Thilan Samaraweera concedes his side must remove the dangerous opener cheaply if they are to avoid being on the receiving end of another masterclass.
Sri Lanka target the early wicket of Sehwag
Thilan Samaraweera, the Sri Lanka batsman, concedes his side must remove Virender Sehwag cheaply this morning if they are to avoid being on the receiving end of another masterclass from the dashing India right-hander. Sehwag hit 17 boundaries in an unbeaten 97 from 87 balls to lead India to 180 for two at stumps on the second day of the third Test in reply to Sri Lanka's first-innings score of 425.
He had a let off on 52 when Angelo Mathews dropped a quick return catch and he could make the home side pay a heavy price today. "I think he [Sehwag] is the key man to get out," said Samaraweera, who had earlier scored a chanceless 137 not out, his 12th Test century. "He's like playing on a different wicket. If he gets out, it looks like a totally different wicket. And a lot of things turn around. We are leading by 250 runs. If we can take a couple of wickets ... we are in the game."
The pitch is likely to become increasingly difficult to bat on as it is showing signs of turn. The hosts started the second day on 293 for four and scored 132 runs midway through the middle session for six wickets on a P Sara Oval surface that provided turn and bounce for the spinners. Pragyan Ojha, the India left-armer, returned the best figures of four for 115. "This is one of the best days for the bowling group [on the tour], because the way we planned we executed," Ojha said. "We planned it out, and we were very strict on things. We were just sticking to our basics."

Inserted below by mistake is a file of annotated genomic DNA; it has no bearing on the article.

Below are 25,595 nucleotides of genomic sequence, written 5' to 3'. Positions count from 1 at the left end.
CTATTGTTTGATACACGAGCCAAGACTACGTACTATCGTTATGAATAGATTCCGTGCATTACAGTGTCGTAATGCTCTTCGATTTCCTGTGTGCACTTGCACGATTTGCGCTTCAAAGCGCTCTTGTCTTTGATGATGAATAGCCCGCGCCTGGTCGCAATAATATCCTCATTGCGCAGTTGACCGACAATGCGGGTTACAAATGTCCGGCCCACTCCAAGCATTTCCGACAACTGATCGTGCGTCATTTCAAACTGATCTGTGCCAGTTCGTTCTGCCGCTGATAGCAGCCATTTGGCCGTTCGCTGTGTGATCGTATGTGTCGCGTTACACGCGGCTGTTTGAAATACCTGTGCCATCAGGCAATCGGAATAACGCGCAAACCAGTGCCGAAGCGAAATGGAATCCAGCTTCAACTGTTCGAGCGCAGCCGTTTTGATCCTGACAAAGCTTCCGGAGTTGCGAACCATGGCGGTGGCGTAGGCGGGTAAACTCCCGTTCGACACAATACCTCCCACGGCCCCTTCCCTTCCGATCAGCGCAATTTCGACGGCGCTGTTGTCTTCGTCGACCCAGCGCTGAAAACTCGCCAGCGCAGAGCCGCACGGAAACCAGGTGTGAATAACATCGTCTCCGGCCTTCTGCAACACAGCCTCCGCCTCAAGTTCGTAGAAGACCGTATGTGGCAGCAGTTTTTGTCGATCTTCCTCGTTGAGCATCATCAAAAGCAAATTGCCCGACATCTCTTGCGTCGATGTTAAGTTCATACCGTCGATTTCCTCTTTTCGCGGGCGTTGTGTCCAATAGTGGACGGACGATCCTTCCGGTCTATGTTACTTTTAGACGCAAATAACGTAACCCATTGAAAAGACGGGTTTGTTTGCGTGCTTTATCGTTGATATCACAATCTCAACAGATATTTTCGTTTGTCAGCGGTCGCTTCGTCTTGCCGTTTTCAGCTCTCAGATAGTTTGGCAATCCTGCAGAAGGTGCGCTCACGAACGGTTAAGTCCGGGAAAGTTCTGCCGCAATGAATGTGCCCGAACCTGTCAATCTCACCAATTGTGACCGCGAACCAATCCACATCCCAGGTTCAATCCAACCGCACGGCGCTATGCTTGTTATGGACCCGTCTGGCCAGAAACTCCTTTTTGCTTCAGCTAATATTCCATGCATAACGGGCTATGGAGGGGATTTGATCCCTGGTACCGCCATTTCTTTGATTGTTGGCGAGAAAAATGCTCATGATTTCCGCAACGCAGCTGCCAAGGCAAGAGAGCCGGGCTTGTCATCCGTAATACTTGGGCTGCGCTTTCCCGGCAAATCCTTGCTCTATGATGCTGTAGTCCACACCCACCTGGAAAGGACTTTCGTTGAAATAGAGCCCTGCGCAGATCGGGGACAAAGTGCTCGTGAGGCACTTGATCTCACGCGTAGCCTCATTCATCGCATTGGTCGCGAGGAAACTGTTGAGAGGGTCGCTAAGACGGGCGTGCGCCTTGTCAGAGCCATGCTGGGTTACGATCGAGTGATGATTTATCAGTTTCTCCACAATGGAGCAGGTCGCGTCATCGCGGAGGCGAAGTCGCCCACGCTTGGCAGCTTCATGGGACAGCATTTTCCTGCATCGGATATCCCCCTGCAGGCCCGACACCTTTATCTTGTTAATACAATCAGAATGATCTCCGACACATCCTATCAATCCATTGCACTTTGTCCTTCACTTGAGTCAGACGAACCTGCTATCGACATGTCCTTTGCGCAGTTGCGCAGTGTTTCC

In India's reply, Lasith Malinga gave Sri Lanka the breakthrough when Murali Vijay lofted an easy catch to mid-on with his score on 14. Mathews then got rid of Rahul Dravid lbw for 23, but Sehwag and Sachin Tendulkar have so far added 88 for the third wicket. Samaraweera had reached his century in the final over before lunch, moving from 99 to 104 courtesy of an overthrow as he pushed the ball for a single to square leg but the return to the bowler's end ricocheted off the stumps and sped to the boundary.